A Mile-High Hack: An App That Could Remotely Hijack Planes | WAMU 88.5 - American University Radio

NPR : News

Filed Under:

A Mile-High Hack: An App That Could Remotely Hijack Planes

The Federal Aviation Administration continues work on its multibillion-dollar upgrade to the nation's air traffic control system, but it may not be enough to stop hackers from taking control of airplanes with a smartphone.

That's the warning from pilot and IT consultant Hugo Teso, who demonstrated how easy it would be to exploit traffic control systems at the Hack In The Box security conference in Amsterdam this week. To the fascination of those in attendance and following on Twitter, Teso demonstrated a remote attack on a virtual air control system by using a radio transmitter, flight code software and an app he designed for his Android smartphone.

Help Net Security reports:

"The application, fittingly named PlaneSploit, sports a clean and simple interface, but is packed full with features. This is a remarkable example of technology evolution - ten years ago we barely had phones with a color screen, today we can use them to hack aircrafts.

"PlaneSploit uses the Flightradar24 live flight tracker and you can tap on any airplane found in range. When talking about the range, please keep in mind that we are talking about a proof-of-concept application used in a virtual environment."

Taso, who considered it too unethical to hack an actual jet in flight for his presentation, used the demo to sound the alarm to the FAA and others that even the agency's Next Generation Air Transportation System currently in development is vulnerable.

NextGen will keep tabs on every plane in U.S. airspace using GPS technology instead of a traditional radar, and comes with a price tag in the tens of billions of dollars. But Taso suggests even the new system could be compromised with the right expertise and software framework.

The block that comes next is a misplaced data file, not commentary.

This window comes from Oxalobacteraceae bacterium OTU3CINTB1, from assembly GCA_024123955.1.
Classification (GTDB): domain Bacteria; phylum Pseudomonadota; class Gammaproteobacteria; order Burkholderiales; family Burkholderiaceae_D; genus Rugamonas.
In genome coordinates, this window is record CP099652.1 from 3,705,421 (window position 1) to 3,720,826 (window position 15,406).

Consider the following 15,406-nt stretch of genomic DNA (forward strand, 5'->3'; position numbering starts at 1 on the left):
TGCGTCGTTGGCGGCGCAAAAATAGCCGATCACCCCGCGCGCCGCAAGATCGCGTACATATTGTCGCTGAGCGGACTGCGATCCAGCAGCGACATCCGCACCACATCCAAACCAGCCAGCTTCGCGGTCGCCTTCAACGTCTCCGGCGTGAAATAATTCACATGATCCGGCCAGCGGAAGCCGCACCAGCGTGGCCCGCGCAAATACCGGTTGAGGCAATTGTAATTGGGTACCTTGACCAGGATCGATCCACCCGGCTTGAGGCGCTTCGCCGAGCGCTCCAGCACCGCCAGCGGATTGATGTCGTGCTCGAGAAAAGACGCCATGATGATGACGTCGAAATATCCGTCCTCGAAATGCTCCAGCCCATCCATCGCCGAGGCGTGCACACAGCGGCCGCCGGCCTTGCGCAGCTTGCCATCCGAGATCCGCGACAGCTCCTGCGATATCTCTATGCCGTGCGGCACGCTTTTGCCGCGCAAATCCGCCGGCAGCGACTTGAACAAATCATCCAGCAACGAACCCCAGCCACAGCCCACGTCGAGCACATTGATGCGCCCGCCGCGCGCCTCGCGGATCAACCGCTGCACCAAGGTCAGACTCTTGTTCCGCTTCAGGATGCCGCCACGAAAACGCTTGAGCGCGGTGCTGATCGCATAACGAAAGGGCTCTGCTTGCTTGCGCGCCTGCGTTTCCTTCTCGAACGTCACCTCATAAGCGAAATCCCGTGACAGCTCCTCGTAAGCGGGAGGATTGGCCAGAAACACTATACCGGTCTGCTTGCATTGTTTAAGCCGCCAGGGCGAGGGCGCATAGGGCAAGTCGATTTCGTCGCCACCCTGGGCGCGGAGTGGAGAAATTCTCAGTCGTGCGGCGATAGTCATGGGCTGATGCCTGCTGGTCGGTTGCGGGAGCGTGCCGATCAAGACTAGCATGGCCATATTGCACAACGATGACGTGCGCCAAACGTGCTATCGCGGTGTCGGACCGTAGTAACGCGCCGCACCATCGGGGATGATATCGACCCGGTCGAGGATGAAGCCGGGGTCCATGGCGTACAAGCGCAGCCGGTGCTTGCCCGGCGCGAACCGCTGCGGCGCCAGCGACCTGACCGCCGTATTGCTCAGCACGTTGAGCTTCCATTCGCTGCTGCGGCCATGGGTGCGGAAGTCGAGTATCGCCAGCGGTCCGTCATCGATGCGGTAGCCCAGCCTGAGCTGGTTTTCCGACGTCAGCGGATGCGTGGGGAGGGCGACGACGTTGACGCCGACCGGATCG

To find targets, Teso exploited an existing communications system that sends information about each aircraft with an onboard transmitter. Then, using the Aircraft Communications Addressing and Reporting System, ACARS, he broke into a virtual airplane's onboard computer system and uploaded spoofed, malicious messages that affected the "behavior" of the plane.

Pilots could regain control of their planes with analog instruments, since attacks of this kind only work when planes are in auto-pilot, reports Help Net. But few modern planes have analog instruments anymore, and, Teso said, pilots would have to notice the plane's computer was taken over to correct the problem.

-- h/t Steve Henn

Copyright 2013 NPR. To see more, visit http://www.npr.org/.

WAMU 88.5

Key Civil War Generals The Subject Of New Smithsonian Exhibit

A new exhibit at the Smithsonian's National Portrait Gallery focuses on Civil War generals Ulysses S. Grant and Robert E. Lee.
NPR

Is Foster Farms A Food Safety Pioneer Or A Persistent Offender?

The California chicken producer has been dogged by food safety problems at its plants for months. But Foster Farms may also now be one of the country's cleanest, safest sources of chicken products.
NPR

Congress Has The Ability To Fix Immigration Crisis, Obama Says

His remarks in Dallas followed a meeting with faith leaders and local officials, including Gov. Rick Perry, to discuss the large number of unaccompanied minors at the border.
NPR

What Burritos And Sandwiches Can Teach Us About Innovation

Is a burrito a sandwich? The answer may sound simple to you ... but the question gets at the very heart of a tension that's existed for ages.

Leave a Comment

Help keep the conversation civil. Please refer to our Terms of Use and Code of Conduct before posting your comments.